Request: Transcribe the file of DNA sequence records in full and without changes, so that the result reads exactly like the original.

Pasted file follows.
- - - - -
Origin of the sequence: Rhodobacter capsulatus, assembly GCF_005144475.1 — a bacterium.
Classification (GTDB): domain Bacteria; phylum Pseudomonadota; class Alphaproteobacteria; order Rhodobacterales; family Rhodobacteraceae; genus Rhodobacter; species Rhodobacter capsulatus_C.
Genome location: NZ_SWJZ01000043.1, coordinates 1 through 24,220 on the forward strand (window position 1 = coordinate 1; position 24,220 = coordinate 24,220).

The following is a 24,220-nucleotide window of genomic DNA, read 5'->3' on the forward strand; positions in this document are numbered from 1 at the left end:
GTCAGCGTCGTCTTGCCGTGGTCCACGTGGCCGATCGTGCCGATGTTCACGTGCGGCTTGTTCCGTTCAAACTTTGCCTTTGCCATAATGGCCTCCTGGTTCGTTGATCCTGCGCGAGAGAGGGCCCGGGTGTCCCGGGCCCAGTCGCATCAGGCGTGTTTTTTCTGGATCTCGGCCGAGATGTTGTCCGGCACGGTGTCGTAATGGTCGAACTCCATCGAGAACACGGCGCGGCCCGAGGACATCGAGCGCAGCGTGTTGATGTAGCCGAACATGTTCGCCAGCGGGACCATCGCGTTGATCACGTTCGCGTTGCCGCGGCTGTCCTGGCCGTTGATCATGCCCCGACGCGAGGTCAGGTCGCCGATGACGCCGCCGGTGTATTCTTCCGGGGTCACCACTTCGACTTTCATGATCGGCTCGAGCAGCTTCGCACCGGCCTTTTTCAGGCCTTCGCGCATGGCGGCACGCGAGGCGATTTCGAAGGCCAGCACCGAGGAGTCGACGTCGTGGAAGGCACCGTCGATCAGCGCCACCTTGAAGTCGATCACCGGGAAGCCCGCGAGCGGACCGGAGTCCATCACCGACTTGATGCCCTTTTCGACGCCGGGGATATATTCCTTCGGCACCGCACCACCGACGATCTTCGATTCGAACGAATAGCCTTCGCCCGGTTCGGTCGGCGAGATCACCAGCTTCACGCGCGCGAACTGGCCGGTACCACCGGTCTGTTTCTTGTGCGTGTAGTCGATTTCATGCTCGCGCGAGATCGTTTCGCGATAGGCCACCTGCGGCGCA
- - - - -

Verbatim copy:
Origin of the sequence: Rhodobacter capsulatus, assembly GCF_005144475.1 — a bacterium.
Classification (GTDB): domain Bacteria; phylum Pseudomonadota; class Alphaproteobacteria; order Rhodobacterales; family Rhodobacteraceae; genus Rhodobacter; species Rhodobacter capsulatus_C.
Genome location: NZ_SWJZ01000043.1, coordinates 1 through 24,220 on the forward strand (window position 1 = coordinate 1; position 24,220 = coordinate 24,220).

The following is a 24,220-nucleotide window of genomic DNA, read 5'->3' on the forward strand; positions in this document are numbered from 1 at the left end:
GTCAGCGTCGTCTTGCCGTGGTCCACGTGGCCGATCGTGCCGATGTTCACGTGCGGCTTGTTCCGTTCAAACTTTGCCTTTGCCATAATGGCCTCCTGGTTCGTTGATCCTGCGCGAGAGAGGGCCCGGGTGTCCCGGGCCCAGTCGCATCAGGCGTGTTTTTTCTGGATCTCGGCCGAGATGTTGTCCGGCACGGTGTCGTAATGGTCGAACTCCATCGAGAACACGGCGCGGCCCGAGGACATCGAGCGCAGCGTGTTGATGTAGCCGAACATGTTCGCCAGCGGGACCATCGCGTTGATCACGTTCGCGTTGCCGCGGCTGTCCTGGCCGTTGATCATGCCCCGACGCGAGGTCAGGTCGCCGATGACGCCGCCGGTGTATTCTTCCGGGGTCACCACTTCGACTTTCATGATCGGCTCGAGCAGCTTCGCACCGGCCTTTTTCAGGCCTTCGCGCATGGCGGCACGCGAGGCGATTTCGAAGGCCAGCACCGAGGAGTCGACGTCGTGGAAGGCACCGTCGATCAGCGCCACCTTGAAGTCGATCACCGGGAAGCCCGCGAGCGGACCGGAGTCCATCACCGACTTGATGCCCTTTTCGACGCCGGGGATATATTCCTTCGGCACCGCACCACCGACGATCTTCGATTCGAACGAATAGCCTTCGCCCGGTTCGGTCGGCGAGATCACCAGCTTCACGCGCGCGAACTGGCCGGTACCACCGGTCTGTTTCTTGTGCGTGTAGTCGATTTCATGCTCGCGCGAGATCGTTTCGCGATAGGCCACCTGCGGCGCA